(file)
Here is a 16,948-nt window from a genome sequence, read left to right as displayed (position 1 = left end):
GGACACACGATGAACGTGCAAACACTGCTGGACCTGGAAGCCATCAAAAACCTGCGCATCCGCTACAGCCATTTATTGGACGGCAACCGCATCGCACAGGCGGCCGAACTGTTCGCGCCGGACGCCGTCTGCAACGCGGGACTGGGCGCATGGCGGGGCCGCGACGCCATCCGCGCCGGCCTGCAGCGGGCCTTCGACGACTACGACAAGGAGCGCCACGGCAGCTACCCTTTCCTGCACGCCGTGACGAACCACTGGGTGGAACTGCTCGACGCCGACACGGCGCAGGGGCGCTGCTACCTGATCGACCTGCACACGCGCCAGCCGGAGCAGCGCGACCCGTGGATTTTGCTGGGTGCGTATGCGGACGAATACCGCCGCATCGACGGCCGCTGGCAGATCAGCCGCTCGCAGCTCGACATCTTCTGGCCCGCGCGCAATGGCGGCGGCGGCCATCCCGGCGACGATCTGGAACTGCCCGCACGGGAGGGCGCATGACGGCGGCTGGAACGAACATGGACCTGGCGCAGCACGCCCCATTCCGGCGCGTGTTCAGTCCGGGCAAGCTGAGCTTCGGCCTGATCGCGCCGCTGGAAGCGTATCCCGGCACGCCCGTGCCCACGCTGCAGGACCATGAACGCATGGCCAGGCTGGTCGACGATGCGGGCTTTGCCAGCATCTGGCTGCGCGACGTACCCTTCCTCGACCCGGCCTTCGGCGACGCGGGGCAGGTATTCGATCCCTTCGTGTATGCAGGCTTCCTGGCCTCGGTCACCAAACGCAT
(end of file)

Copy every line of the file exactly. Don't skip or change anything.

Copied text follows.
Here is a 16,948-nt window from a genome sequence, read left to right as displayed (position 1 = left end):
GGACACACGATGAACGTGCAAACACTGCTGGACCTGGAAGCCATCAAAAACCTGCGCATCCGCTACAGCCATTTATTGGACGGCAACCGCATCGCACAGGCGGCCGAACTGTTCGCGCCGGACGCCGTCTGCAACGCGGGACTGGGCGCATGGCGGGGCCGCGACGCCATCCGCGCCGGCCTGCAGCGGGCCTTCGACGACTACGACAAGGAGCGCCACGGCAGCTACCCTTTCCTGCACGCCGTGACGAACCACTGGGTGGAACTGCTCGACGCCGACACGGCGCAGGGGCGCTGCTACCTGATCGACCTGCACACGCGCCAGCCGGAGCAGCGCGACCCGTGGATTTTGCTGGGTGCGTATGCGGACGAATACCGCCGCATCGACGGCCGCTGGCAGATCAGCCGCTCGCAGCTCGACATCTTCTGGCCCGCGCGCAATGGCGGCGGCGGCCATCCCGGCGACGATCTGGAACTGCCCGCACGGGAGGGCGCATGACGGCGGCTGGAACGAACATGGACCTGGCGCAGCACGCCCCATTCCGGCGCGTGTTCAGTCCGGGCAAGCTGAGCTTCGGCCTGATCGCGCCGCTGGAAGCGTATCCCGGCACGCCCGTGCCCACGCTGCAGGACCATGAACGCATGGCCAGGCTGGTCGACGATGCGGGCTTTGCCAGCATCTGGCTGCGCGACGTACCCTTCCTCGACCCGGCCTTCGGCGACGCGGGGCAGGTATTCGATCCCTTCGTGTATGCAGGCTTCCTGGCCTCGGTCACCAAACGCAT